Bruce Elston is a keen all-round angler who renovates antique furniture from his work shop, Esox Antiques( The title gives a clue as to his favourite species of fish) in mid Devon.
The social aspect of charter boat fishing is a significant part of its charm. The bringing together of anglers into a small often cramped space is a recipe that encourages close cooperation as participants engage in the all to frequent game of knit one pearl one. Fine braided lines, hooks and traces entwining into occasionally challenging puzzles that often prove more fascinating than Rubik Cubes. This challenging team game is spiced up with the addition of twisting congers and a rocking boat. Fortunately, Stuart Pike our patient skipper is an expert in this pastime and assists frequently in addition to offering constant advice in reducing the frequency of the tangling game.
Tangles are of course an inevitable occurrence made worse by our reluctance to fully focus upon one fish species. The fishing grounds host a wide variety of species in addition to the bream that we were targeting with our light tackle. Undulate ray, thornback ray, blonde ray, spotted ray and small eyed ray were all likely along with conger. A second heavier rod and line gave the chance of these larger species. We would of course have been better advised to focus on one rod and fish it well rather than fish two and compromise our chances.
In between marks Stuart spied a vast ball of whitebait breaking the calm sea. We motored over and drifted strings of shining feathers into a shimmering mass. It was mesmerizing to glimpse the tiny fish twisting and turning in the clear waters. The thousands of fry could be heard like rain beating upon the water. We knew that some predator was working below to create this mass. Whilst we suspected mackerel we failed to tempt any number. Stuart suggested that it could be the first tuna of the season and we had our cameras at the ready just in case.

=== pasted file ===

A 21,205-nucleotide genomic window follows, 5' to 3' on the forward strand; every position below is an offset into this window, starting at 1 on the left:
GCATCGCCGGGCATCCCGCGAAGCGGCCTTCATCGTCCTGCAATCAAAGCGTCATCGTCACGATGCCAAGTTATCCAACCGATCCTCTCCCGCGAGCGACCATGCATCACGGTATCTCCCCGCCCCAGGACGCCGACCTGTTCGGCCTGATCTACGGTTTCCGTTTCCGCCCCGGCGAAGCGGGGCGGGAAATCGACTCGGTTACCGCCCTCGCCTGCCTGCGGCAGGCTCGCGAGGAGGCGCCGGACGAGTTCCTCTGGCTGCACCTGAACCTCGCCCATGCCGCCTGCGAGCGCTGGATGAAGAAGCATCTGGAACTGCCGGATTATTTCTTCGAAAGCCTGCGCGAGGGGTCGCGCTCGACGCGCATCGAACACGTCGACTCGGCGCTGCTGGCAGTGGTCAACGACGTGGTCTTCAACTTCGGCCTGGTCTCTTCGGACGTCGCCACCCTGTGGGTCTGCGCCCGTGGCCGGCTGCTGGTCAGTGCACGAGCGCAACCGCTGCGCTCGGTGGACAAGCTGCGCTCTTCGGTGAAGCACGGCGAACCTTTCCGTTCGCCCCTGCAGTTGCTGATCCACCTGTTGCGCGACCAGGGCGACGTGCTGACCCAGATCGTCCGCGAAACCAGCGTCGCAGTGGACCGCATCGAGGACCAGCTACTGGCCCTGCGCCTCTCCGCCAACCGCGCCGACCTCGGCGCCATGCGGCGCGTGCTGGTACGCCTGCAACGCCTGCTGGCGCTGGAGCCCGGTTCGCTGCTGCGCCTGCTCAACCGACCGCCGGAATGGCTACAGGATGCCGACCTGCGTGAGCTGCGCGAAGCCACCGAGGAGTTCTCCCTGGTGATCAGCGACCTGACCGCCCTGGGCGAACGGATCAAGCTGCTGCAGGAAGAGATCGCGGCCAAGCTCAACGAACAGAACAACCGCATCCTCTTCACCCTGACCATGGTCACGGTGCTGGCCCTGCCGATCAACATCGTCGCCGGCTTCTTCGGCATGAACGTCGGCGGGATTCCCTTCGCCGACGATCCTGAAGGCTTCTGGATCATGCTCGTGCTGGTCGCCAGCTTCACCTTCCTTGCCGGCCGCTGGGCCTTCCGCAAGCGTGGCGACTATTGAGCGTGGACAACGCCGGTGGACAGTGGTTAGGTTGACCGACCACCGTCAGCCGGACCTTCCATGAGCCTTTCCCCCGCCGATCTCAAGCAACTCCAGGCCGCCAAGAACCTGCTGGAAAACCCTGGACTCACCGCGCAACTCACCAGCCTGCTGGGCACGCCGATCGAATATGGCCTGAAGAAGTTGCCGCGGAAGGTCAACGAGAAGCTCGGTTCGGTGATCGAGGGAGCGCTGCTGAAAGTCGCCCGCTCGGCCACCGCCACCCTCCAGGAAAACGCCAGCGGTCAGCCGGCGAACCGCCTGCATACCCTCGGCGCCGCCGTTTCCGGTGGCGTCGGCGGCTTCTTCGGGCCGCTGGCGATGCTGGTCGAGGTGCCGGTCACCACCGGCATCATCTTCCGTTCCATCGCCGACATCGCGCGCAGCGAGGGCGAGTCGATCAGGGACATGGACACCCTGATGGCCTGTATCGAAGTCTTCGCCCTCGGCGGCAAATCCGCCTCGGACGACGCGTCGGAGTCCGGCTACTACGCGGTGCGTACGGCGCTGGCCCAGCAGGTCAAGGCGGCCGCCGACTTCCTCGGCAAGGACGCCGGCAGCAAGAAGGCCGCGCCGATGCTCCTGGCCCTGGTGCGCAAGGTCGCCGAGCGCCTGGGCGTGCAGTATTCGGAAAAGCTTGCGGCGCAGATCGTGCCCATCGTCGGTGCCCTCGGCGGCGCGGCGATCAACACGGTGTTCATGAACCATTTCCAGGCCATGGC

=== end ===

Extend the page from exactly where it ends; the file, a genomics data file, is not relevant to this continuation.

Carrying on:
The main mark for the day was a muddy depression set close to a reef. Fishing proved to be steady throughout the day. Bruce added several black bream to his first of the species caught during the morning of the trip. Big channel mackerel gave spirited battles on light tackle. Numerous scad were kept for use as winter pike baits. Conger were frequent visitors to the boat side tempted with large fresh fish baits intended for ray. Keith boated the days only ray a small well marked thornback. The unusual catch of coral frequently referred to as dead man’s fingers providing a glimpse at the wonders of the seabed far below.
The days fishing passed by all too quickly as fishing days tend to do. The sounds of gulls, the sights of soaring gannets. Boats viewed on distant horizons the dark outlines of of the Jurassic coast seemingly sketched as a break between land and sea.
Orca crashed into the shingle of busy Beer Beach. The hustle and bustle of beach life a contrast to the tranquillity of the day afloat. The boat was winched slowly up the steep beach to rest above the tide line. We offloaded and trudged over the pebbles to our cars.
The general vibe was that it had been a good day with all keen to do it again next year.
We assembled for a coffee in the Anchor Inn, a welcome shot of caffeine to keep us awake on the long drive home.